A lot can happen in 798 days. Anger can turn to admiration, aspiration becomes expectation and lasting legacies have a way of building themselves. All of these tenets and more are true of the now former (still feels weird to say that) Action Wrestling champion AC Mack.
For 798 days, nearly the entire existence of the suburban Atlanta, Ga.-based promotion. Mack reigned as Action Wrestling’s inaugural champion, one of many championships that the self-coined “Loudmouth” has held across the southeast U.S. in his five-year career.
But that reign came to a climactic end last week at Action’s Eyes On The Throne event. Fellow Action regular and recent All Elite Wrestling signee Alan Angels betrayed Mack and helped Arik Royal become the second person to hold the title. The moment encapsulated everything that makes fans fall in love with wrestling in the first place: drama, intrigue and the inevitable end that leads to new beginnings.
Mack is proud of that moment and all that he accomplished both for himself and Action during his two-plus years with the title belt he named “Alice,” including appearances with Beyond Wrestling, Butch vs. Gore and Game Changer Wrestling. But, for Mack, not having “Alice” anymore still feels like a part of himself is missing.
“It feels weird because, once you have [“Alice”] for that long, she becomes part of my gear. She becomes part of the gimmick. I’ve gone to so many shows and so many states with her, so now it kind of feels weird without her,” Mack said on the Outsports podcast LGBT In The Ring. “Not even just “Alice” but this is the first time I’ve been without a belt since April 2017. It’s really weird for me. I know there are people that say [titles] are just props but, no. I’ve had them for so long that they’re not props. They are part of me.”
Being titleless for the first time in nearly four years may seem strange to Mack but he isn’t shying away from the challenges posed by not having a title on which to hang his hat. And it surely isn’t going to change his brash, supremely self-confident presentation. Rolling with those punches is due in no small part to the fact that Mack never fully defined himself through the title but rather used the profile it brought to supplant himself as a positive source of representation for Black and LGBTQ populations that engage with pro wrestling.
Mack accomplished this through appearances on LGBTQ-focused events like Butch vs. Gore and EFFY’s Big Gay Brunch and Black-focused events like GCW’s For The Culture and Ohio Wrestling Alliance’s Good Trouble. Good Trouble hit even harder for Mack due to the event’s tie-in with beloved Georgia lawmaker and civil rights activist John Lewis.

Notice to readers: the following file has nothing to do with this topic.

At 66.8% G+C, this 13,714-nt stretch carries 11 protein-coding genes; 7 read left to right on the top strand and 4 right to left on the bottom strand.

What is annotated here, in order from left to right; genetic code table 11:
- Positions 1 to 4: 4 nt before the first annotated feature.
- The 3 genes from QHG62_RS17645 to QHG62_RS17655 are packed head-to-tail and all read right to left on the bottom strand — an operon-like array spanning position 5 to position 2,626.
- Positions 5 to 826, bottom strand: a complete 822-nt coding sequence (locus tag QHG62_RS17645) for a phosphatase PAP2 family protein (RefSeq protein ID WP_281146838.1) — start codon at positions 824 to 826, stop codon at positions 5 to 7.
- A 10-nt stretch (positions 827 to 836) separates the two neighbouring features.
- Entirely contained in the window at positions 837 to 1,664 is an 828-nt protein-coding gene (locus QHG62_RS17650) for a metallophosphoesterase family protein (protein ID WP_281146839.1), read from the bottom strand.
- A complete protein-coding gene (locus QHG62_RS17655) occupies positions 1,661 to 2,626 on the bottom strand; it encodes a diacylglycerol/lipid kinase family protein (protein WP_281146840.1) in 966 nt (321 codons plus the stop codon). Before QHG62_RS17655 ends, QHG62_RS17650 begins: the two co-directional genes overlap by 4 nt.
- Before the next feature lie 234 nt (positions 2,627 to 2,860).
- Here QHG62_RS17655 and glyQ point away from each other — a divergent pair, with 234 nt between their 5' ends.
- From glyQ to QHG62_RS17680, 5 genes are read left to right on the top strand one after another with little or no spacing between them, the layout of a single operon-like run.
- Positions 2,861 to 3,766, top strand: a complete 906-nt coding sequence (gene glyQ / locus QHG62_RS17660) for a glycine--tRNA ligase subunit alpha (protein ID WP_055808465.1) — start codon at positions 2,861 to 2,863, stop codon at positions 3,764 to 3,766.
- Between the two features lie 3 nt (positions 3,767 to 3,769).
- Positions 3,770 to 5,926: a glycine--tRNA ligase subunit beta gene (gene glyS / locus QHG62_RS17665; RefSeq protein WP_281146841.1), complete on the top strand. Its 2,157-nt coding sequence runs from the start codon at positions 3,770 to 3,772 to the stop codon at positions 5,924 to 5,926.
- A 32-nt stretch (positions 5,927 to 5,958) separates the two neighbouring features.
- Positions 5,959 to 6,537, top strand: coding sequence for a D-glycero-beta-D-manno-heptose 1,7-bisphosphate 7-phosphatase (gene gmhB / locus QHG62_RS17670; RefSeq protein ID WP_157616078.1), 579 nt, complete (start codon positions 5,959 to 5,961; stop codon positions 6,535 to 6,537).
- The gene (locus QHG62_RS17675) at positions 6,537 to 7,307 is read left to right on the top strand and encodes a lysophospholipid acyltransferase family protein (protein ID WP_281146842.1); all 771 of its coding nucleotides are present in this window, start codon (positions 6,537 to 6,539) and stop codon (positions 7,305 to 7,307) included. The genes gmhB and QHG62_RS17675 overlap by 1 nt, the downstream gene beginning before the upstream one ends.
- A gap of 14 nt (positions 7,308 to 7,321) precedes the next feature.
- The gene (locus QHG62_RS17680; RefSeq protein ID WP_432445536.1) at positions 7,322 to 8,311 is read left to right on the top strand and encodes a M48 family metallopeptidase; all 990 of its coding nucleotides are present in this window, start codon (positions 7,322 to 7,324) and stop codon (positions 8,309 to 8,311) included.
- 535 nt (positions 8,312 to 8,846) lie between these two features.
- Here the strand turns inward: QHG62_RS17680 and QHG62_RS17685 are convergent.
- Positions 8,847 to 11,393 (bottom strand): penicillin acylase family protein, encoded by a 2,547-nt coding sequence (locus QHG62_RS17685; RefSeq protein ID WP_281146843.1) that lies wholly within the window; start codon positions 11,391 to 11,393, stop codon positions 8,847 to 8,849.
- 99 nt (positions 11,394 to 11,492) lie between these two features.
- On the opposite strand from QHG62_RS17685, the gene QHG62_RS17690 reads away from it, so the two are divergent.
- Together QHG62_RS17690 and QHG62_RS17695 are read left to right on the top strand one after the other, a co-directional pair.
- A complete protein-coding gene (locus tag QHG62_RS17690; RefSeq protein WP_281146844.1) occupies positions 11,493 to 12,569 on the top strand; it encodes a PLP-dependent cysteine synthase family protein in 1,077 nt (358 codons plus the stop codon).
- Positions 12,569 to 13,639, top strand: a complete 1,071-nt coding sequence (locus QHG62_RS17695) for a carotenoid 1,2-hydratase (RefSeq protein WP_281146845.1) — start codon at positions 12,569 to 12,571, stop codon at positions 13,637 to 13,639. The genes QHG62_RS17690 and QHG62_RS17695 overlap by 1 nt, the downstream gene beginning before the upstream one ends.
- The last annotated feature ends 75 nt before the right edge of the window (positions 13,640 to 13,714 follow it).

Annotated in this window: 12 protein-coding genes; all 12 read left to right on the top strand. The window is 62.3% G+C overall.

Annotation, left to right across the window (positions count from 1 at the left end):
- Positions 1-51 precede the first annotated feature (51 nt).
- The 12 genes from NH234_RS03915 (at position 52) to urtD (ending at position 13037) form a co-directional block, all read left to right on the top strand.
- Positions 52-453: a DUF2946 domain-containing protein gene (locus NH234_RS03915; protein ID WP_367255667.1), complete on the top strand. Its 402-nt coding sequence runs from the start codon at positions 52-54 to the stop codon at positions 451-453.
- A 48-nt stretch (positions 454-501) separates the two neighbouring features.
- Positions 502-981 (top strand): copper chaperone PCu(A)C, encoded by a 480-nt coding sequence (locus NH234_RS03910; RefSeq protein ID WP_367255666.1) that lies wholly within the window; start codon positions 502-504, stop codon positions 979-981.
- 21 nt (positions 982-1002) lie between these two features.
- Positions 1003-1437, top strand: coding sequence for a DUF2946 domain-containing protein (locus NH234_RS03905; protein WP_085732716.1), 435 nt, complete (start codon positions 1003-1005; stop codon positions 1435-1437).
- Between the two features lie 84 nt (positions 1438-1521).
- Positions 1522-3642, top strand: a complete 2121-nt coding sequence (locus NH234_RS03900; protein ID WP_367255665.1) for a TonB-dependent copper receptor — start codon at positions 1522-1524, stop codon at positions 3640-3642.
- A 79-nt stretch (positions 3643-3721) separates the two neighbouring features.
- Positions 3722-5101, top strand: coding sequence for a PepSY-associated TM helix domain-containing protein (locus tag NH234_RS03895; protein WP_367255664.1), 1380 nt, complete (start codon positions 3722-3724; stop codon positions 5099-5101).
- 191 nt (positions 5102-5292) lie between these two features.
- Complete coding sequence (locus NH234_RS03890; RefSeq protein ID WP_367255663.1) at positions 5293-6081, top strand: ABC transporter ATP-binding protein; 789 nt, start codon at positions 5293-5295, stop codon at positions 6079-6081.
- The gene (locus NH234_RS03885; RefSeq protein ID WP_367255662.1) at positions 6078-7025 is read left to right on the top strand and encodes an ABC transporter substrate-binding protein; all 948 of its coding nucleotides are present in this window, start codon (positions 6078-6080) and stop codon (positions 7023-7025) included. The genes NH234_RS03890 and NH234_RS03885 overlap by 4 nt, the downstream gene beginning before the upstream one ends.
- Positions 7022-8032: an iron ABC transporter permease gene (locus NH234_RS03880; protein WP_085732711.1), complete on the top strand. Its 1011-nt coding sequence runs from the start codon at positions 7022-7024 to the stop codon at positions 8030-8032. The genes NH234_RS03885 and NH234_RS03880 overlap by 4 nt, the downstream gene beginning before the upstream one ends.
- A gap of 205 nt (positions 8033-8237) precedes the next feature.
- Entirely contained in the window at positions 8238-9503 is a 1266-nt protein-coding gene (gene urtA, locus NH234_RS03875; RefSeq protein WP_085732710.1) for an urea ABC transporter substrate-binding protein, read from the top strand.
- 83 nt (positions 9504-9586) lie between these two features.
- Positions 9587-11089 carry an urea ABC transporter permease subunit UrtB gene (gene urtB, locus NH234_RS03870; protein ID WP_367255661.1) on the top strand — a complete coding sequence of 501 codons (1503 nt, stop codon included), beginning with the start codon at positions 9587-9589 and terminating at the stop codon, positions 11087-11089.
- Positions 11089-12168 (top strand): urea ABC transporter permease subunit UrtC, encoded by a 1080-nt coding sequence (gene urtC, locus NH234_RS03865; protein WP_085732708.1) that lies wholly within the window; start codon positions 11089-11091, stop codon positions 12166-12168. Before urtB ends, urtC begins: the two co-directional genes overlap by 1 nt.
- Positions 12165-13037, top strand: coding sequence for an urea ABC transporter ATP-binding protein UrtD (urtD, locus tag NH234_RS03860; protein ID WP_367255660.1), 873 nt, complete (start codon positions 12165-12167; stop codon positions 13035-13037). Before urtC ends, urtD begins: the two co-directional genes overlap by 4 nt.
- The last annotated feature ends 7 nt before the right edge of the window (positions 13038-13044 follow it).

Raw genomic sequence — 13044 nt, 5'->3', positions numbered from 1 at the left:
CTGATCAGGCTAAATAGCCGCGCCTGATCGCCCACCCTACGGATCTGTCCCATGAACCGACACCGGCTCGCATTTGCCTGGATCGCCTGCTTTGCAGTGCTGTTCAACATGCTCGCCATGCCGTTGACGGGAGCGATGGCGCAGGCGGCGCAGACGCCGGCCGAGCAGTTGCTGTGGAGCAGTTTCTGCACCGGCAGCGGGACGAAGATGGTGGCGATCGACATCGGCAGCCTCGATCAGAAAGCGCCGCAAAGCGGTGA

Mack is also set to compete in Butch vs. Gore’s upcoming Cassandro Cup tournament on March 28.
Being part of those shows and as well as plenty that didn’t focus on marginalized groups satisfied a desire in Mack to show that pro wrestling is for those that look like him. And that desire runs deep.
Fighter 1️⃣: @AC_Mack— BUTCH VS GORE (@ButchVsGore) February 1, 2021
(BvG Record: 1-0)
ATL's Loudmouth wins by any means he sees fit, morals or rules be damned. but can he run the table with his cagey ways?
The #CassandroCup drops Sun 3/28 at 7PM EST only on @indiewrestling; use promo code "BUTCHVSGORE" for 5 free days! pic.twitter.com/TFlgoeYg9N
Mack grew up with the understanding that Black people didn’t watch pro wrestling and was told early in his wrestling training that he should keep his identity as a gay man private from the wrestling world. But now his presence is proving both of those ideas wrong for the next generation.
“I’m starting to see more Black and Brown faces at the shows, which is cool… Representation matters. They’re showing up because they have more people to look up to. They see Ashton Starr, Joe Black, David Ali and Owen Knight. The more we push out there, the more they will come,” Mack said.
“When I debuted in Beyond Wrestling, there was a guy… that hit me up afterward and said, ‘It was really cool to see you. I’m so glad you’re here. I hope you come back.’ He flat out said, ‘I want to see more Black wrestlers.’ He kept saying that,” Mack recalled. “It was just one guy but seeing that just made my entire experience going to Beyond. We just want to do that on the regular. It’s as simple as that. We don’t want to take anything from anybody. We just want to add to what we already love.”
That feeling is a championship that can’t be lost.